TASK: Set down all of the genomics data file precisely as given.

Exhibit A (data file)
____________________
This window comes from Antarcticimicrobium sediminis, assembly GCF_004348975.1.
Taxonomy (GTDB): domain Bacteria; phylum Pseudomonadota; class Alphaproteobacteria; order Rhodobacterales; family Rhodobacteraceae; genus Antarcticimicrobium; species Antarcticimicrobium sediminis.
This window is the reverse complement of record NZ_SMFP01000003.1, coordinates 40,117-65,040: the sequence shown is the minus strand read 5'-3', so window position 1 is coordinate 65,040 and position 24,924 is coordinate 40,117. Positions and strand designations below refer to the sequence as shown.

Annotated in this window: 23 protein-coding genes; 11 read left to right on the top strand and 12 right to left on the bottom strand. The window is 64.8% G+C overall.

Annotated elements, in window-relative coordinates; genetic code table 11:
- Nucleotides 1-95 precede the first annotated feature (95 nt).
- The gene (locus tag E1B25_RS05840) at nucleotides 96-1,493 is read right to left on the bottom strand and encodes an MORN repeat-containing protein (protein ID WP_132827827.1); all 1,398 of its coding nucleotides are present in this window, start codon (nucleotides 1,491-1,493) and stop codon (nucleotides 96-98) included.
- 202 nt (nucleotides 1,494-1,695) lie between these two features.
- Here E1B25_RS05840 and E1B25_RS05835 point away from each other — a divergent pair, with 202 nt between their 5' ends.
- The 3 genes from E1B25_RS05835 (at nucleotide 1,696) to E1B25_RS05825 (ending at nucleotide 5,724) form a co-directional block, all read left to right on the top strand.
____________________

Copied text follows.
This window comes from Antarcticimicrobium sediminis, assembly GCF_004348975.1.
Taxonomy (GTDB): domain Bacteria; phylum Pseudomonadota; class Alphaproteobacteria; order Rhodobacterales; family Rhodobacteraceae; genus Antarcticimicrobium; species Antarcticimicrobium sediminis.
This window is the reverse complement of record NZ_SMFP01000003.1, coordinates 40,117-65,040: the sequence shown is the minus strand read 5'-3', so window position 1 is coordinate 65,040 and position 24,924 is coordinate 40,117. Positions and strand designations below refer to the sequence as shown.

Annotated in this window: 23 protein-coding genes; 11 read left to right on the top strand and 12 right to left on the bottom strand. The window is 64.8% G+C overall.

Annotated elements, in window-relative coordinates; genetic code table 11:
- Nucleotides 1-95 precede the first annotated feature (95 nt).
- The gene (locus tag E1B25_RS05840) at nucleotides 96-1,493 is read right to left on the bottom strand and encodes an MORN repeat-containing protein (protein ID WP_132827827.1); all 1,398 of its coding nucleotides are present in this window, start codon (nucleotides 1,491-1,493) and stop codon (nucleotides 96-98) included.
- 202 nt (nucleotides 1,494-1,695) lie between these two features.
- Here E1B25_RS05840 and E1B25_RS05835 point away from each other — a divergent pair, with 202 nt between their 5' ends.
- The 3 genes from E1B25_RS05835 (at nucleotide 1,696) to E1B25_RS05825 (ending at nucleotide 5,724) form a co-directional block, all read left to right on the top strand.